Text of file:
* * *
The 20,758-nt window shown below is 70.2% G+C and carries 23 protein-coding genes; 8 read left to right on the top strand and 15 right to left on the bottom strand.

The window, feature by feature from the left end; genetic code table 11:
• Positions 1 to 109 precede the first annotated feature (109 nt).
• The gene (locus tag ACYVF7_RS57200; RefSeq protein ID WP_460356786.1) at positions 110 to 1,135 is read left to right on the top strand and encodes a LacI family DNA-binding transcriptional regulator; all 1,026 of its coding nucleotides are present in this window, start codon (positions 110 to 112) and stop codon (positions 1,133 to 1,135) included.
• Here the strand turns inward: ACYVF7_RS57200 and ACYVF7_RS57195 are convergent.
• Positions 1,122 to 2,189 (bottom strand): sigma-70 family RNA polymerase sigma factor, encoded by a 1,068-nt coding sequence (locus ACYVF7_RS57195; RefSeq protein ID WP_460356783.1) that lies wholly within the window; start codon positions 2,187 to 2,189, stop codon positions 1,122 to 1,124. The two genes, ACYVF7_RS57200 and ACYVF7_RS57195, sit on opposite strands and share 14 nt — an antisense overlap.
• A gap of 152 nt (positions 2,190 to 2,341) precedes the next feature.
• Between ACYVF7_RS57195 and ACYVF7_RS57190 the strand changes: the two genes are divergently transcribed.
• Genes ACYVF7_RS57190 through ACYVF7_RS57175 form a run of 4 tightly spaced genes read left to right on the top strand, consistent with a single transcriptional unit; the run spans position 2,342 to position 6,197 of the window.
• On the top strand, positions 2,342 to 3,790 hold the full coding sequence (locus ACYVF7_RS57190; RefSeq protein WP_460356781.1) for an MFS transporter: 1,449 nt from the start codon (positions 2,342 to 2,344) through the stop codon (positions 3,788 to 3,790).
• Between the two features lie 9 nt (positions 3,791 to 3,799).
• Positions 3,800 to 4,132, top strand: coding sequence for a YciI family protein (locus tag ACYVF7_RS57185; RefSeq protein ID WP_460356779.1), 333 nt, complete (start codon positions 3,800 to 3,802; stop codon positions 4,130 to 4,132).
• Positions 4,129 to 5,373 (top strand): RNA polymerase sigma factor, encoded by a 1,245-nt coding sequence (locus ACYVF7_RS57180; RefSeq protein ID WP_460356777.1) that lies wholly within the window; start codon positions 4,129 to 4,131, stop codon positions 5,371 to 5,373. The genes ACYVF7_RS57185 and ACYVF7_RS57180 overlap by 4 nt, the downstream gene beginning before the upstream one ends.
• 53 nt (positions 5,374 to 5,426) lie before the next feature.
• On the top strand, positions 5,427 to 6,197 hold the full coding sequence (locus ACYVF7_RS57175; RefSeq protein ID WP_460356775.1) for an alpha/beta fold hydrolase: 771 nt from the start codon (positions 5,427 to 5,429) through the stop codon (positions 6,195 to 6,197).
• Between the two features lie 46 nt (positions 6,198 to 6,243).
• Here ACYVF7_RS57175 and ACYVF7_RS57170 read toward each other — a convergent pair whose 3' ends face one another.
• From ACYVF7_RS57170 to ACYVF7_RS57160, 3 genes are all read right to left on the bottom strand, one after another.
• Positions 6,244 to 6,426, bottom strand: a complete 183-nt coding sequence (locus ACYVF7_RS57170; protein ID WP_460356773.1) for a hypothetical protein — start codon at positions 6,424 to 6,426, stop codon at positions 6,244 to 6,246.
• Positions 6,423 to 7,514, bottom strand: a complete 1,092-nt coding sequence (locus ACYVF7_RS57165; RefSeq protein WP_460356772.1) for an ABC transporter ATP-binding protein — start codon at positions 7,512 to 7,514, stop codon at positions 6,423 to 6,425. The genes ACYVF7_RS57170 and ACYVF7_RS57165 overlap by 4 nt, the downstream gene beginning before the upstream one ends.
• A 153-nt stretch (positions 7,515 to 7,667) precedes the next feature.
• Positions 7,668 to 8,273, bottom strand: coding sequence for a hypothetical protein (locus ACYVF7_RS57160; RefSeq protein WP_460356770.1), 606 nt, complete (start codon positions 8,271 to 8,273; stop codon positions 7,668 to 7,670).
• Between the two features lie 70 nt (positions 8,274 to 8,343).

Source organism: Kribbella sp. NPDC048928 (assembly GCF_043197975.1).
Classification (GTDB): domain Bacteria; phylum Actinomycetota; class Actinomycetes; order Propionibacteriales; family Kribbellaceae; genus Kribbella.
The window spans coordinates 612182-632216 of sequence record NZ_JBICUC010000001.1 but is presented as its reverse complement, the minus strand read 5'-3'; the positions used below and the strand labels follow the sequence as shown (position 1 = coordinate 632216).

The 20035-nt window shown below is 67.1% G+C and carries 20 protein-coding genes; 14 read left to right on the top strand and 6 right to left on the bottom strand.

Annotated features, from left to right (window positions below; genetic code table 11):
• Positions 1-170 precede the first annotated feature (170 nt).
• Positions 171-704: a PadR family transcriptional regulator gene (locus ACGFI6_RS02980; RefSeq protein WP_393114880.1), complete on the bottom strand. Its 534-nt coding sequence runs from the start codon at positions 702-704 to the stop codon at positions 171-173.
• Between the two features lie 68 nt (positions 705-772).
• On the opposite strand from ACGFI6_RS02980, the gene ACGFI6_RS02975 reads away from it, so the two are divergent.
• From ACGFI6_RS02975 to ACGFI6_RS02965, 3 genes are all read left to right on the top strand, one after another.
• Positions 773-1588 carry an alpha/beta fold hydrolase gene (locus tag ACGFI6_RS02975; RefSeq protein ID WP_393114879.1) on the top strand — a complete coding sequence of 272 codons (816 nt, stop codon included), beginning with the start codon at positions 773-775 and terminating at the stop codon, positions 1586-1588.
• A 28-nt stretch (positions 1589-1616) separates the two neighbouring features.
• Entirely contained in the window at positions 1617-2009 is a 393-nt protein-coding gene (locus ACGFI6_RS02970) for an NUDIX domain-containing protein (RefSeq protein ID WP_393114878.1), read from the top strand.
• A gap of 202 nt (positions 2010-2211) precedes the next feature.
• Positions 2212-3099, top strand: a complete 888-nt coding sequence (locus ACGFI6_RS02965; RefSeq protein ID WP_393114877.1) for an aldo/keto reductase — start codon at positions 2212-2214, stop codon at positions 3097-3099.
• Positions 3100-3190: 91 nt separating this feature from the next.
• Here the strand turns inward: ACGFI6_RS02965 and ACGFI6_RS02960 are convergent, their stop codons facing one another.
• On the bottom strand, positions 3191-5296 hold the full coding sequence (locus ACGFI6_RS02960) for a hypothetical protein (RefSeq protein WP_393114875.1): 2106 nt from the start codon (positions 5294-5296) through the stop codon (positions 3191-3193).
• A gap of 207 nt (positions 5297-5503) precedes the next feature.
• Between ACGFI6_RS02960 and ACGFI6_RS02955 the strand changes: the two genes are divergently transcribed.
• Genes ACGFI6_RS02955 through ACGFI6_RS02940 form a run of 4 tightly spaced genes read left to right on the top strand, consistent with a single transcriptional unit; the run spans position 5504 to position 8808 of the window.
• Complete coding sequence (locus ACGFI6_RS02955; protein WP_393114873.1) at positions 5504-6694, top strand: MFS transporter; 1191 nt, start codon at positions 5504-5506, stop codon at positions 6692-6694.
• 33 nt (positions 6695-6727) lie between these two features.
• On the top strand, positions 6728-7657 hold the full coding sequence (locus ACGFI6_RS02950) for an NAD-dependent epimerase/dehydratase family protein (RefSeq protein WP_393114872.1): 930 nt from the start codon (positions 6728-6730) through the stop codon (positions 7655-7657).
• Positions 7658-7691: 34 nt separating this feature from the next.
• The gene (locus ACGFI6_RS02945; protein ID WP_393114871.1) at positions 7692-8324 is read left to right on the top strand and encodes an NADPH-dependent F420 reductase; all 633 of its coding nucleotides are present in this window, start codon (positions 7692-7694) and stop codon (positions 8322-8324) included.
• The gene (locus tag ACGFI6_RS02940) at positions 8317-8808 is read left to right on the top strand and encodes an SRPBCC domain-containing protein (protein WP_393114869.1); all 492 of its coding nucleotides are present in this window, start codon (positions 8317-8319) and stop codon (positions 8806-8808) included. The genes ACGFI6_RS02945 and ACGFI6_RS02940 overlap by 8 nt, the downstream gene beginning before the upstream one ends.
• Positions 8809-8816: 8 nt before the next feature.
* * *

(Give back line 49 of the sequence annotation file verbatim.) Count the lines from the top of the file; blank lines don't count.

• The gene (locus ACGFI6_RS02945; protein ID WP_393114871.1) at positions 7692-8324 is read left to right on the top strand and encodes an NADPH-dependent F420 reductase; all 633 of its coding nucleotides are present in this window, start codon (positions 7692-7694) and stop codon (positions 8322-8324) included.